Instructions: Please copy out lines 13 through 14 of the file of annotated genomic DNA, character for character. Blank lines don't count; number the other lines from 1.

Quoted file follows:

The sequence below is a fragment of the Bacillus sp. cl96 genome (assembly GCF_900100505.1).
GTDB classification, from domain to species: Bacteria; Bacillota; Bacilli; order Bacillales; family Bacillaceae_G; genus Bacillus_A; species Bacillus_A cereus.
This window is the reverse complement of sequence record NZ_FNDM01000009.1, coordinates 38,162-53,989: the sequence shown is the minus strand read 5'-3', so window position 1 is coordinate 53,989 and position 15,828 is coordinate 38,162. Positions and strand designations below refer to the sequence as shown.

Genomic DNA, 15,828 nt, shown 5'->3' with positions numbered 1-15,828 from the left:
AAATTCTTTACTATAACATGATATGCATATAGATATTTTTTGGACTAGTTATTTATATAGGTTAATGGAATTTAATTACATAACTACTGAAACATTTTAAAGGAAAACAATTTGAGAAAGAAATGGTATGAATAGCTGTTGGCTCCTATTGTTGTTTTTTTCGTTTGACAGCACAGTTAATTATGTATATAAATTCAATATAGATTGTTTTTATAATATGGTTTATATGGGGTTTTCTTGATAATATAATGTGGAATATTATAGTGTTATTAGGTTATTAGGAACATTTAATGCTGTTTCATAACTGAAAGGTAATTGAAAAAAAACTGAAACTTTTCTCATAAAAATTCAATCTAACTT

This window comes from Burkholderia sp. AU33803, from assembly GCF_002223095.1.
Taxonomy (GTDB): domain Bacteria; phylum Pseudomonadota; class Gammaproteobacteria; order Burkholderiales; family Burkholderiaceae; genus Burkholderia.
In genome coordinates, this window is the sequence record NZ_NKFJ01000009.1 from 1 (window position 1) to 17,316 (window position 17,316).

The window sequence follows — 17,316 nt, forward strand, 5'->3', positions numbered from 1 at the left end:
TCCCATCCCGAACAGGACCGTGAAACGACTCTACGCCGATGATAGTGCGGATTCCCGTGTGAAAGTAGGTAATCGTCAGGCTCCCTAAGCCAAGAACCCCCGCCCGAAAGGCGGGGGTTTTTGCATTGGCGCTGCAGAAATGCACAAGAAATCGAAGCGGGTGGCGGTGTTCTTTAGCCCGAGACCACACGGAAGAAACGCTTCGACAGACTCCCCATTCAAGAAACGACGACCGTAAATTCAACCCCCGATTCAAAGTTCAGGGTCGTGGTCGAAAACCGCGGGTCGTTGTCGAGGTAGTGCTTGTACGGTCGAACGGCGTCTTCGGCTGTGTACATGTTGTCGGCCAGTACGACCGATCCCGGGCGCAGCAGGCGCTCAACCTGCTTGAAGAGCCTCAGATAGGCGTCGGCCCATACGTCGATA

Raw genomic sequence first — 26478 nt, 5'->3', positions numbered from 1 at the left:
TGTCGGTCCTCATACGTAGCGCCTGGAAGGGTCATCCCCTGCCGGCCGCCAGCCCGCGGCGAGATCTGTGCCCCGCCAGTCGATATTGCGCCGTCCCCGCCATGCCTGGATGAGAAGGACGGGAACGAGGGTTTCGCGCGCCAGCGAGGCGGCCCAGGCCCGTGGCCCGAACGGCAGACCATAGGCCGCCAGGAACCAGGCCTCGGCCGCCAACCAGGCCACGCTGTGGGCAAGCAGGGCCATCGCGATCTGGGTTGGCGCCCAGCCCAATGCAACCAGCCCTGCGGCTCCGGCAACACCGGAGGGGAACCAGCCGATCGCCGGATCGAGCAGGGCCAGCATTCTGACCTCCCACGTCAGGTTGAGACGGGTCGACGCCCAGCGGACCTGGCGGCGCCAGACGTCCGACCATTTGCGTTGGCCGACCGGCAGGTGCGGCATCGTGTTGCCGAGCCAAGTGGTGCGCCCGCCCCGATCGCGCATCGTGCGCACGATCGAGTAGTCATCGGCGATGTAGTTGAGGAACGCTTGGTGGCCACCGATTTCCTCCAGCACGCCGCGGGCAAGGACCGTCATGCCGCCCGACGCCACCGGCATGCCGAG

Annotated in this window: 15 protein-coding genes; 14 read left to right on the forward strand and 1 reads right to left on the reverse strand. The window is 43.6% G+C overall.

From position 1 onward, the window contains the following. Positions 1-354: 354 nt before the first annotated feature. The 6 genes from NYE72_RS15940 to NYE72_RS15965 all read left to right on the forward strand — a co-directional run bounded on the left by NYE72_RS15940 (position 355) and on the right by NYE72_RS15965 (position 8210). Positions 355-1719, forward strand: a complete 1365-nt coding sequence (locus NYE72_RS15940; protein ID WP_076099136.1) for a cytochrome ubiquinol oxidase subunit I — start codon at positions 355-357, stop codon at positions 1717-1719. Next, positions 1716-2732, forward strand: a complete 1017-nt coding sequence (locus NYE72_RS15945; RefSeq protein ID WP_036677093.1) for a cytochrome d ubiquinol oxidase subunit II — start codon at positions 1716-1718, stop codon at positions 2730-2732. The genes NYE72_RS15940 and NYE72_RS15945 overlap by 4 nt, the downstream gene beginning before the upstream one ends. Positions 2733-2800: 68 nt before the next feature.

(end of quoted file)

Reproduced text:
Annotated in this window: 15 protein-coding genes; 14 read left to right on the forward strand and 1 reads right to left on the reverse strand. The window is 43.6% G+C overall.

From position 1 onward, the window contains the following. Positions 1-354: 354 nt before the first annotated feature. The 6 genes from NYE72_RS15940 to NYE72_RS15965 all read left to right on the forward strand — a co-directional run bounded on the left by NYE72_RS15940 (position 355) and on the right by NYE72_RS15965 (position 8210). Positions 355-1719, forward strand: a complete 1365-nt coding sequence (locus NYE72_RS15940; protein ID WP_076099136.1) for a cytochrome ubiquinol oxidase subunit I — start codon at positions 355-357, stop codon at positions 1717-1719. Next, positions 1716-2732, forward strand: a complete 1017-nt coding sequence (locus NYE72_RS15945; RefSeq protein ID WP_036677093.1) for a cytochrome d ubiquinol oxidase subunit II — start codon at positions 1716-1718, stop codon at positions 2730-2732. The genes NYE72_RS15940 and NYE72_RS15945 overlap by 4 nt, the downstream gene beginning before the upstream one ends. Positions 2733-2800: 68 nt before the next feature.